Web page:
Today, few people think of battery storage as a utility-scale resource. But utility-scale storage is a nascent technology, poised to transform the power industry. As battery prices have fallen sharply in recent years, technological advancements have simultaneously enhanced storage capabilities, bringing us to a point at which storage is a viable grid solution. Already, individual battery installations are being integrated into the global energy mix. In Monterrey Bay, California, the world’s largest utility-scale storage system has recently gone online. With a capacity of 300 MW, it can hold enough electricity to power 300,000 homes for 4 hours.5 This power could be critical at times when generating capacity is temporarily down due to weather events or intermittency. Indeed, integrating battery storage into the grid is imperative for renewable resources to reach their full potential. Utility-scale batteries can store excess power when solar panels and wind farms are over-producing and feed it back to the grid when they are not. At a smaller scale, home battery storage can similarly keep the lights on when other resources fail. Moreover, a robust storage network can maximize the effectiveness of smart-grid solutions and programs, including load shifting, frequency regulation, and demand response, contributing to overall grid stabilization. Investments in these technologies have exploded recently as grid storage, electric vehicles, and other technologies have risen to prominence. We should encourage our policymakers to do even more to promote these technologies.
3. Retail vs. industrialization of pricing
Many electric customers received a rude awakening this week as power bills came due following the outage. In the Texas power market, electricity is sold at wholesale before being transmitted, distributed, and then resold by retail electric providers (“REPs”) to end customers. During the outage, the wholesale price of electricity rose to $9,000 per MW-hour (“MWh”). For context, the average price per MWh for all of 2019 was $38 per MWh.6 Those prices are meant to signal generators to start producing, but instead they have worked their way into many customers’ energy bills. This has left customers on market-price plans with bills in the tens of thousands of dollars, even as they went without power for days on end. Customers should not be exposed to this kind of risk. That is why guardrails should be established so that consumers with little knowledge of the wholesale power market are not at the mercy of the hedging policies of individual REPs.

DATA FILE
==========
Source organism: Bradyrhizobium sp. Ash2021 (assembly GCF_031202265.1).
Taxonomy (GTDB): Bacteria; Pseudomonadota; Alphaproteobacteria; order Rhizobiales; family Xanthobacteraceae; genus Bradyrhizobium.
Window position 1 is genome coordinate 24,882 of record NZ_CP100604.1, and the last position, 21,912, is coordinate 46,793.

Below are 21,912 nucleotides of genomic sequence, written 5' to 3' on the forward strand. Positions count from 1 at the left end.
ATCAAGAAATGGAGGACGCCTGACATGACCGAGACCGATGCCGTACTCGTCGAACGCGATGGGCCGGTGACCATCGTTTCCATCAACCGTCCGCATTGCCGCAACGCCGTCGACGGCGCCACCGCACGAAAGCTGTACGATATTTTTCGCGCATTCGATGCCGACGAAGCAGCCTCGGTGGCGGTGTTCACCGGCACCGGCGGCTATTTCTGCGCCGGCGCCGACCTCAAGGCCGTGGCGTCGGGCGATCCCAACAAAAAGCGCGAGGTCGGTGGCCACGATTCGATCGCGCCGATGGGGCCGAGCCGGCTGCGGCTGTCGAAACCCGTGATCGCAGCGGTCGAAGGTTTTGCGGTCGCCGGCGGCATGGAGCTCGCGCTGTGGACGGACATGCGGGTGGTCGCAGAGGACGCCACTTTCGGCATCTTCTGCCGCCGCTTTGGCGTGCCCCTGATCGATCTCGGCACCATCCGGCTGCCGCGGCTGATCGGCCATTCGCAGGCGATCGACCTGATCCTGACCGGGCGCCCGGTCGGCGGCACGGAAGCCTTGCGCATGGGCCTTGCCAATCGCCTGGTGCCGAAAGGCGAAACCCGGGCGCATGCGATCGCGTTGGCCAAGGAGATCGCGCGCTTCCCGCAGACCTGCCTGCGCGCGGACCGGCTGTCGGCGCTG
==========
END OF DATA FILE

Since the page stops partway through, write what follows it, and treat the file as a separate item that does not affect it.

As our infrastructure across the country ages we have opportunities to invest and modernize in a sector few people spend time thinking about until something goes wrong. To ensure the next generation enjoys modern, reliable power sources, we must continually improve our system with an eye toward resilience. This will take new ideas, investments in new technologies, and a focus on climate protection. Texans already enjoy the benefits of a diverse and competitive power market. If we keep an open mind and enact thoughtful policies, we can protect that market against future Black Swan events. This is where the market needs a minder.
1 Peter R. Hartley, Ph.D., Kenneth B. Medlock III, Ph.D. & Olivera Jankovska, Electricity Reform and Retail Pricing in Texas, Center for Energy Studies, Baker Institute for Public Policy, Rice University, available at https://www.bakerinstitute.org/research/electricity-reform-and-retail-pricing-texas
2 U.S. Energy Information Administration, Country Analysis Brief: Russia, available at https://www.eia.gov/international/content/analysis/countries_long/Russia/russia.pdf (last accessed Feb. 25, 2021).
3 The Ross Island Wind Farm Project, Power Technology, available at https://www.power-technology.com/projects/rossislandwindfarm/ (last accessed Feb. 25, 2021).
4 Christopher Ingraham, Houston Is Experiencing Its Third ‘500-Year’ Flood in 3 Years. How Is That Possible?, The Washington Post, available at https://www.washingtonpost.com/news/wonk/wp/2017/08/29/houston-is-experiencing-its-third-500-year-flood-in-3-years-how-is-that-possible/ (Aug. 29, 2017).
5 Cheryl Katz, In Boost for Renewables, Grid-Scale Battery Storage Is on the Rise, School of the Environment, Yale University, https://e360.yale.edu/features/in-boost-for-renewables-grid-scale-battery-storage-is-on-the-rise (Dec. 15, 2020).
6 U.S. Energy Information Administration, Wholesale Electricity Prices Were Generally Lower in 2019, Except in Texas, Today in Energy, available at https://www.eia.gov/todayinenergy/detail.php?id=42456 (Jan. 10, 2020).
This information is provided by Vinson & Elkins LLP for educational and informational purposes only and is not intended, nor should it be construed, as legal advice.